The Blog

How We Are Connected

A culture of consciousness is possible. In fact, present-day science is such a culture, although it is based on the premise that consciousness has no validity except as an emergent property of matter.
This post was published on the now-closed HuffPost Contributor platform. Contributors control their own work and posted freely to our site. If you need to flag this entry as abusive, send us an email.

Some concept of a "subtle body" is accepted widely throughout the East, but it hasn't made major headway in the West for one obvious reason: Whatever is invisible has little standing in a materialistic culture where reality is defined by science. Therefore, an understanding about subtler levels of reality has spread one person at a time. Such persons may be eminent and respectable -- Sir Arthur Conan Doyle, W.B. Yeats, Vaclav Havel -- but on the whole these matters are explored privately by ordinary people, mostly alone but sometimes in small groups.

What have they discovered? Because the subtle body is as complex as the physical body, insights about it have been legion. On the periphery of official wisdom, if we can use that term to describe orthodox ways of thinking, millions of people have experienced and believe in the following propositions:

--Direct healing is possible, including self-healing, faith healing, and hands-on healing.
--Separate minds can be in communication.
--The living can contact the dead.
--Outer events mirror inner states of mind.
--Everything happens for a reason.
--Destiny is a force in human life.
--Collective consciousness is a web connecting every human being.
--Nature is organized and intelligent.
--Higher states of consciousness are real.
--Prayers are answered.
--Dreams, wishes, and intentions can come true.
--A critical mass of people who want peace can end war and bring about an era of peace.

What these diverse things have in common -- besides being excluded from official wisdom -- is that they imply an invisible connection. By which I don't mean a mystical one. Just as the material world is connected invisibly at the quantum level, the subtle world is connected by a field of consciousness. A prayer, a desire to be healed, a wish for peace, hope for reassurance about the dead -- each impulse enters the field of consciousness and is responded to, just as every material event enters the quantum field and is responded to, down to the least quark and photon.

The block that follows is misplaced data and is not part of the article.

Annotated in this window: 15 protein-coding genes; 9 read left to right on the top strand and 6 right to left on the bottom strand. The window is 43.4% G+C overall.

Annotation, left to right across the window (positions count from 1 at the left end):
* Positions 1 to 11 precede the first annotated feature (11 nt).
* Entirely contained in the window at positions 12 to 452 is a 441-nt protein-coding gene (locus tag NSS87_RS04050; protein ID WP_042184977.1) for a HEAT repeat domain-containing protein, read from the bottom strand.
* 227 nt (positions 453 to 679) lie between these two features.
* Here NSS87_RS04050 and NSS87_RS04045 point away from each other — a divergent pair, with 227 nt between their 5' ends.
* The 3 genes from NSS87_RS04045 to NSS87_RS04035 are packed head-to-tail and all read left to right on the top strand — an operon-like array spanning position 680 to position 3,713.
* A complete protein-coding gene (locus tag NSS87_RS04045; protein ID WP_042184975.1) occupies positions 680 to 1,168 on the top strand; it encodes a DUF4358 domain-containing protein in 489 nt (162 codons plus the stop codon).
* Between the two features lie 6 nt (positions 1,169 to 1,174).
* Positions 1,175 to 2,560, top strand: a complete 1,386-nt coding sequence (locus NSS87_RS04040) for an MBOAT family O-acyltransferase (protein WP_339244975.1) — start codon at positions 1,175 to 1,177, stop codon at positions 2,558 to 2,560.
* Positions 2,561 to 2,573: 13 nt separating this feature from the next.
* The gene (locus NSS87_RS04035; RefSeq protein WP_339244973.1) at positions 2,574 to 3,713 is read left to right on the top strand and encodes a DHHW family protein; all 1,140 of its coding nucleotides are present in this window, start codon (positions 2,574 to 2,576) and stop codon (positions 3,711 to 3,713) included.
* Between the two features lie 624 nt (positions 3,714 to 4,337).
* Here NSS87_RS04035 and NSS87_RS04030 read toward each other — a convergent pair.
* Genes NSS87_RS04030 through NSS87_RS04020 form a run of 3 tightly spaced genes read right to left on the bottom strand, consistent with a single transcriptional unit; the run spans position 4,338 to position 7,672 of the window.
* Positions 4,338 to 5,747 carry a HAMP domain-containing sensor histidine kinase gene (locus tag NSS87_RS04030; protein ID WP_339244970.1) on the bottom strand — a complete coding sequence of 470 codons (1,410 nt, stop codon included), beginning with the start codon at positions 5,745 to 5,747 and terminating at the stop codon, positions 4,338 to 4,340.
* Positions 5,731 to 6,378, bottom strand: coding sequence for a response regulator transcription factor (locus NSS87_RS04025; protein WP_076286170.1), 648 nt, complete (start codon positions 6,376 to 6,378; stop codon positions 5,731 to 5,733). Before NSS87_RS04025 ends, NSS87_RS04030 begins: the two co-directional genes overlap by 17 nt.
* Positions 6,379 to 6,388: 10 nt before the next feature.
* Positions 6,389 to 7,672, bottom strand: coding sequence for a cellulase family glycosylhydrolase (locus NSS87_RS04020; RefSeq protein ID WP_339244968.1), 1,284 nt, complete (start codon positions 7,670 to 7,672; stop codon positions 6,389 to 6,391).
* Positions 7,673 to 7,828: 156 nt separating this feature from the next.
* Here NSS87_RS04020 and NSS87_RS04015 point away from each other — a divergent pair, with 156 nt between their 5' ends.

So much evidence exists already about everything on the list that there is no longer a need to try and adapt to the scientific world view as if it were the only valid one. (Or as if the alternative is superstition, magical thinking, and fantasy.) The problem about living a connected life isn't the opposition of science or skepticism. The problem is that the subtle level of Nature, being invisible and explored one person at a time, has not revealed itself in a very organized way. Consciousness is still a cottage industry. As such, there is a wild mixture of truth and speculation, projection and verification. Anyone's experience could be real or imaginary. Anyone's explanation could be valid or eccentric.

Even in the East, where higher states of consciousness are revered, the knowledge of subtle reality feels confused and disorganized. There are specialists in isolated fields like acupuncture, there are martial arts schools and various gurus and sages, but making specialized connections isn't the same as providing an understanding to the world at large.

For a new world view to emerge it must be coherent. It cannot be built up from entirely personal experiences, because sometimes these experiences are so intense that we can't see beyond them. Imagine being in a room where a clairvoyant medium, a channeler, a faith healer, and an acupuncturist are trying to reach agreement while all around them radios blare messages about UFOs, alien abductions, reincarnation, near-death experiences, etc. The Babel of voices is so intense as to be unintelligible.

The first steps have to be taken, however, despite this welter of confusion. A culture of consciousness is possible. In fact, present-day science is such a culture, although it is based, ironically enough, on the premise that consciousness has no validity except as an emergent property of matter. One can foresee the next culture of consciousness based on connections, which would overturn the whole scientific prejudice against the subtle body, invisible realities, and the primacy of consciousness in general.

Before You Go

Popular in the Community